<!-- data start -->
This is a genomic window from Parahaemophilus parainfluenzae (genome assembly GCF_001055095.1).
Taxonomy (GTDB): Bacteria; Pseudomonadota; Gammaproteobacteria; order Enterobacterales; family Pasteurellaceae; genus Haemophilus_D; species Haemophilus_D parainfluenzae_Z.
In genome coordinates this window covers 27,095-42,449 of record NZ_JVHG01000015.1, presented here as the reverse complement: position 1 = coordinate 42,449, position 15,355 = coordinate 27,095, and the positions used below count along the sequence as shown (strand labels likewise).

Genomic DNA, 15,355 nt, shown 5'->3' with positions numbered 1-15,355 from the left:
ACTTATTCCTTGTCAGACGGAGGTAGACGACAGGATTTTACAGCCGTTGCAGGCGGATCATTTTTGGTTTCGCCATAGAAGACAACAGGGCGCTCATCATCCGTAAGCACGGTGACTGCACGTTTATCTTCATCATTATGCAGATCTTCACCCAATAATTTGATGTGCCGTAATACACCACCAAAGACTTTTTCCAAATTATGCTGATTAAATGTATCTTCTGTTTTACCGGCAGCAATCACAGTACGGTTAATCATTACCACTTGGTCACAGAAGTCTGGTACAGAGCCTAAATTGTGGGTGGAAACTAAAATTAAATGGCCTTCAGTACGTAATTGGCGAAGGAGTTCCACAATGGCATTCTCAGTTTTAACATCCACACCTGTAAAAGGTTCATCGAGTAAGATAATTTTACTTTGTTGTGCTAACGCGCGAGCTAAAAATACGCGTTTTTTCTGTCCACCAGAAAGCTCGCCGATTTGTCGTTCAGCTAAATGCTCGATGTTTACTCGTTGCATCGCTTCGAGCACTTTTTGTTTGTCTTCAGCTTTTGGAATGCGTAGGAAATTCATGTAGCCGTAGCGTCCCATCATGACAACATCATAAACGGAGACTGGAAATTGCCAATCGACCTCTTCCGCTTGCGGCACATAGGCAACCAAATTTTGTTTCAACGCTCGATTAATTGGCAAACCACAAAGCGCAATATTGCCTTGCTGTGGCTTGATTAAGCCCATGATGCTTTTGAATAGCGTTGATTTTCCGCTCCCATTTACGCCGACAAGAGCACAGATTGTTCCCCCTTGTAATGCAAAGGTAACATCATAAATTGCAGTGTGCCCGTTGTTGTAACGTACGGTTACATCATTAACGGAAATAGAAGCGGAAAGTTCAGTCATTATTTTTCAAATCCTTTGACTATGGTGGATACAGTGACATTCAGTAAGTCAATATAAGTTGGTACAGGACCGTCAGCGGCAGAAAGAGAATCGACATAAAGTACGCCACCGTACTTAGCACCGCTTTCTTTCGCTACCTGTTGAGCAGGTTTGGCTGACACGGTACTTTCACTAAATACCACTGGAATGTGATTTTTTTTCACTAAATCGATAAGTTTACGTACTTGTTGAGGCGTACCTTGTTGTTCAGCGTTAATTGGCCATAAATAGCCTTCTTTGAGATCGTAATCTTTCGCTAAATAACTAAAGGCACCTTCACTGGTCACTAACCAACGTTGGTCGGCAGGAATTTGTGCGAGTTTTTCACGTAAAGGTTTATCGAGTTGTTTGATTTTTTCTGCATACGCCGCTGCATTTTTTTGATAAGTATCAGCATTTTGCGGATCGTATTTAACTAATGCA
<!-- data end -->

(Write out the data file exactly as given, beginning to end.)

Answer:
This is a genomic window from Parahaemophilus parainfluenzae (genome assembly GCF_001055095.1).
Taxonomy (GTDB): Bacteria; Pseudomonadota; Gammaproteobacteria; order Enterobacterales; family Pasteurellaceae; genus Haemophilus_D; species Haemophilus_D parainfluenzae_Z.
In genome coordinates this window covers 27,095-42,449 of record NZ_JVHG01000015.1, presented here as the reverse complement: position 1 = coordinate 42,449, position 15,355 = coordinate 27,095, and the positions used below count along the sequence as shown (strand labels likewise).

Genomic DNA, 15,355 nt, shown 5'->3' with positions numbered 1-15,355 from the left:
ACTTATTCCTTGTCAGACGGAGGTAGACGACAGGATTTTACAGCCGTTGCAGGCGGATCATTTTTGGTTTCGCCATAGAAGACAACAGGGCGCTCATCATCCGTAAGCACGGTGACTGCACGTTTATCTTCATCATTATGCAGATCTTCACCCAATAATTTGATGTGCCGTAATACACCACCAAAGACTTTTTCCAAATTATGCTGATTAAATGTATCTTCTGTTTTACCGGCAGCAATCACAGTACGGTTAATCATTACCACTTGGTCACAGAAGTCTGGTACAGAGCCTAAATTGTGGGTGGAAACTAAAATTAAATGGCCTTCAGTACGTAATTGGCGAAGGAGTTCCACAATGGCATTCTCAGTTTTAACATCCACACCTGTAAAAGGTTCATCGAGTAAGATAATTTTACTTTGTTGTGCTAACGCGCGAGCTAAAAATACGCGTTTTTTCTGTCCACCAGAAAGCTCGCCGATTTGTCGTTCAGCTAAATGCTCGATGTTTACTCGTTGCATCGCTTCGAGCACTTTTTGTTTGTCTTCAGCTTTTGGAATGCGTAGGAAATTCATGTAGCCGTAGCGTCCCATCATGACAACATCATAAACGGAGACTGGAAATTGCCAATCGACCTCTTCCGCTTGCGGCACATAGGCAACCAAATTTTGTTTCAACGCTCGATTAATTGGCAAACCACAAAGCGCAATATTGCCTTGCTGTGGCTTGATTAAGCCCATGATGCTTTTGAATAGCGTTGATTTTCCGCTCCCATTTACGCCGACAAGAGCACAGATTGTTCCCCCTTGTAATGCAAAGGTAACATCATAAATTGCAGTGTGCCCGTTGTTGTAACGTACGGTTACATCATTAACGGAAATAGAAGCGGAAAGTTCAGTCATTATTTTTCAAATCCTTTGACTATGGTGGATACAGTGACATTCAGTAAGTCAATATAAGTTGGTACAGGACCGTCAGCGGCAGAAAGAGAATCGACATAAAGTACGCCACCGTACTTAGCACCGCTTTCTTTCGCTACCTGTTGAGCAGGTTTGGCTGACACGGTACTTTCACTAAATACCACTGGAATGTGATTTTTTTTCACTAAATCGATAAGTTTACGTACTTGTTGAGGCGTACCTTGTTGTTCAGCGTTAATTGGCCATAAATAGCCTTCTTTGAGATCGTAATCTTTCGCTAAATAACTAAAGGCACCTTCACTGGTCACTAACCAACGTTGGTCGGCAGGAATTTGTGCGAGTTTTTCACGTAAAGGTTTATCGAGTTGTTTGATTTTTTCTGCATACGCCGCTGCATTTTTTTGATAAGTATCAGCATTTTGCGGATCGTATTTAACTAATGCA